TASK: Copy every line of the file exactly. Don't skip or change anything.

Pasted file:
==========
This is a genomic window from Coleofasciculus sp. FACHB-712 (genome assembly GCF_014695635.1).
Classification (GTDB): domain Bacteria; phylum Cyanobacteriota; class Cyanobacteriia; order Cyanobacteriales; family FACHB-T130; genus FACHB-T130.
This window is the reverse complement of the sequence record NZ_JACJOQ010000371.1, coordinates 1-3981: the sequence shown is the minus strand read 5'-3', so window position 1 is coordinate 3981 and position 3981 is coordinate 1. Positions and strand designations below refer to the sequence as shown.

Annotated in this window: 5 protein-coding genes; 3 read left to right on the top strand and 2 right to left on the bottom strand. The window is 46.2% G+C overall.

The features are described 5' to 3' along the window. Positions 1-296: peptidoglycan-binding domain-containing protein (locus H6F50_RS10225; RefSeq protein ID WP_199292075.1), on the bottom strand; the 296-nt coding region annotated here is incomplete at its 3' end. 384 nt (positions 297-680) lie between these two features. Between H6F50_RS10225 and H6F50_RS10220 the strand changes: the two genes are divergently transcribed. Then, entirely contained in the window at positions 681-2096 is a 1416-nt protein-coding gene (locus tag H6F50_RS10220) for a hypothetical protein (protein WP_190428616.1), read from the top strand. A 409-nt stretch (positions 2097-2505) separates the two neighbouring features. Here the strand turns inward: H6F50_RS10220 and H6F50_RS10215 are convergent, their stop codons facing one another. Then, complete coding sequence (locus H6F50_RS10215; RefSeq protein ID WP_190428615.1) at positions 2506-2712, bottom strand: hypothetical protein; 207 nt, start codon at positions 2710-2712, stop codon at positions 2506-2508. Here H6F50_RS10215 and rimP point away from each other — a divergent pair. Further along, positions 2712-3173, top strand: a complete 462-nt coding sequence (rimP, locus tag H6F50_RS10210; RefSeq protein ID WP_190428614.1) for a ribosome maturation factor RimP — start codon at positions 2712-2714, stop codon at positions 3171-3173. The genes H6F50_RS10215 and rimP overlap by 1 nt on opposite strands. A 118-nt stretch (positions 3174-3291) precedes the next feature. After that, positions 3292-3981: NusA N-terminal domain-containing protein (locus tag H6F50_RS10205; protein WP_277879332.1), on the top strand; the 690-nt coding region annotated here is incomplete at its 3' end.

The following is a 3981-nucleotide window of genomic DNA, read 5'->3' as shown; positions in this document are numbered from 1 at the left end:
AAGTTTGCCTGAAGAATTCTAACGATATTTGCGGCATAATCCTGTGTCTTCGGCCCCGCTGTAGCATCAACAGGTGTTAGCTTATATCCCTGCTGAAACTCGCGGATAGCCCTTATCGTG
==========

This is a genomic window from Coleofasciculus sp. FACHB-712 (genome assembly GCF_014695635.1).
Classification (GTDB): domain Bacteria; phylum Cyanobacteriota; class Cyanobacteriia; order Cyanobacteriales; family FACHB-T130; genus FACHB-T130.
This window is the reverse complement of the sequence record NZ_JACJOQ010000371.1, coordinates 1-3981: the sequence shown is the minus strand read 5'-3', so window position 1 is coordinate 3981 and position 3981 is coordinate 1. Positions and strand designations below refer to the sequence as shown.

Annotated in this window: 5 protein-coding genes; 3 read left to right on the top strand and 2 right to left on the bottom strand. The window is 46.2% G+C overall.

The features are described 5' to 3' along the window. Positions 1-296: peptidoglycan-binding domain-containing protein (locus H6F50_RS10225; RefSeq protein ID WP_199292075.1), on the bottom strand; the 296-nt coding region annotated here is incomplete at its 3' end. 384 nt (positions 297-680) lie between these two features. Between H6F50_RS10225 and H6F50_RS10220 the strand changes: the two genes are divergently transcribed. Then, entirely contained in the window at positions 681-2096 is a 1416-nt protein-coding gene (locus tag H6F50_RS10220) for a hypothetical protein (protein WP_190428616.1), read from the top strand. A 409-nt stretch (positions 2097-2505) separates the two neighbouring features. Here the strand turns inward: H6F50_RS10220 and H6F50_RS10215 are convergent, their stop codons facing one another. Then, complete coding sequence (locus H6F50_RS10215; RefSeq protein ID WP_190428615.1) at positions 2506-2712, bottom strand: hypothetical protein; 207 nt, start codon at positions 2710-2712, stop codon at positions 2506-2508. Here H6F50_RS10215 and rimP point away from each other — a divergent pair. Further along, positions 2712-3173, top strand: a complete 462-nt coding sequence (rimP, locus tag H6F50_RS10210; RefSeq protein ID WP_190428614.1) for a ribosome maturation factor RimP — start codon at positions 2712-2714, stop codon at positions 3171-3173. The genes H6F50_RS10215 and rimP overlap by 1 nt on opposite strands. A 118-nt stretch (positions 3174-3291) precedes the next feature. After that, positions 3292-3981: NusA N-terminal domain-containing protein (locus tag H6F50_RS10205; protein WP_277879332.1), on the top strand; the 690-nt coding region annotated here is incomplete at its 3' end.

The following is a 3981-nucleotide window of genomic DNA, read 5'->3' as shown; positions in this document are numbered from 1 at the left end:
AAGTTTGCCTGAAGAATTCTAACGATATTTGCGGCATAATCCTGTGTCTTCGGCCCCGCTGTAGCATCAACAGGTGTTAGCTTATATCCCTGCTGAAACTCGCGGATAGCCCTTATCGTG